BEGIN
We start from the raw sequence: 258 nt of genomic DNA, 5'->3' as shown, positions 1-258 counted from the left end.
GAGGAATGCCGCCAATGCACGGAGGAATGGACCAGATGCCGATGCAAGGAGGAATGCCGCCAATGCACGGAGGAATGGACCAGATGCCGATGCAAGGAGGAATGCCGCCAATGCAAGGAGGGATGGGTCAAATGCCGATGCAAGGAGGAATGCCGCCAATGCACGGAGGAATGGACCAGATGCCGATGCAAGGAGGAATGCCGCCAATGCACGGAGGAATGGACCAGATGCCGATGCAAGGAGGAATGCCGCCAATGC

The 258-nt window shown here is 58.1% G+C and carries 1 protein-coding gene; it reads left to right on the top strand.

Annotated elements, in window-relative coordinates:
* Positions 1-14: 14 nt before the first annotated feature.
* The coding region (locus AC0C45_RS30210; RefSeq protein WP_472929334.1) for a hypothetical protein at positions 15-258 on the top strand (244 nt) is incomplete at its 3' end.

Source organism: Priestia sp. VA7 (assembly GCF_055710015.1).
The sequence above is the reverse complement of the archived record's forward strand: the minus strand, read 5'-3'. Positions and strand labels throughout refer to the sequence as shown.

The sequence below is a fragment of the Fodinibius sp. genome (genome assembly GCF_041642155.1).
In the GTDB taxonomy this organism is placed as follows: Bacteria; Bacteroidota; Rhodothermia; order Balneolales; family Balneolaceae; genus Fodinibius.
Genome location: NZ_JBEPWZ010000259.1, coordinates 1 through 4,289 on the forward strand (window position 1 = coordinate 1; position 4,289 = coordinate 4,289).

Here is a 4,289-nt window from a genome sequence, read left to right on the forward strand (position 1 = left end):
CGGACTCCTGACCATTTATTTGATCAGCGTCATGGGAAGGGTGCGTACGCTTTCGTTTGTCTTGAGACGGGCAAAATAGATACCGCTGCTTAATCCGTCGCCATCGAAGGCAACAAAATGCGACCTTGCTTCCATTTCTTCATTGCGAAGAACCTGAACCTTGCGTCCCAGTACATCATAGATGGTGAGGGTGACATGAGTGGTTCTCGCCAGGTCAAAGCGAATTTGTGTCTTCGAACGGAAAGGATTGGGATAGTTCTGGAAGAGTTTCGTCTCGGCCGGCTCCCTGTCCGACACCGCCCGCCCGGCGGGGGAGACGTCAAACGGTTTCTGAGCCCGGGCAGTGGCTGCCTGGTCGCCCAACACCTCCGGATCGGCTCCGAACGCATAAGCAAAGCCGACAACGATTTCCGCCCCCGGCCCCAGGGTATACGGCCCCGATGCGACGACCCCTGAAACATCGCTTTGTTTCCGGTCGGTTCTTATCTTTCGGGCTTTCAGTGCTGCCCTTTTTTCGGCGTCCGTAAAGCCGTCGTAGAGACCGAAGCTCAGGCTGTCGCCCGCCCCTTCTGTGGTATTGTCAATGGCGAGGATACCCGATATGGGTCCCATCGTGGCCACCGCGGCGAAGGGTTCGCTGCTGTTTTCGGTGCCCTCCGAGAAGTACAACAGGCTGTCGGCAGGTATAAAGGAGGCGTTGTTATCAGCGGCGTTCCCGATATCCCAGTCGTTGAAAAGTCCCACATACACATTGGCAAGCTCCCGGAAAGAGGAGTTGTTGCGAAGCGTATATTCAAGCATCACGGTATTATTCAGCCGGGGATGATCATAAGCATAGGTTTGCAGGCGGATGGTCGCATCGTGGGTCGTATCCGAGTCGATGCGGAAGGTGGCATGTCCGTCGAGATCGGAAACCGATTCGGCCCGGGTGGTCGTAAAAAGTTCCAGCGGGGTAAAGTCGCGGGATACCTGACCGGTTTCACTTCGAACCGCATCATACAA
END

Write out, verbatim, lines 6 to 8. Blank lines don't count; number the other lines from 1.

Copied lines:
* The coding region (locus AC0C45_RS30210; RefSeq protein WP_472929334.1) for a hypothetical protein at positions 15-258 on the top strand (244 nt) is incomplete at its 3' end.

Source organism: Priestia sp. VA7 (assembly GCF_055710015.1).
The sequence above is the reverse complement of the archived record's forward strand: the minus strand, read 5'-3'. Positions and strand labels throughout refer to the sequence as shown.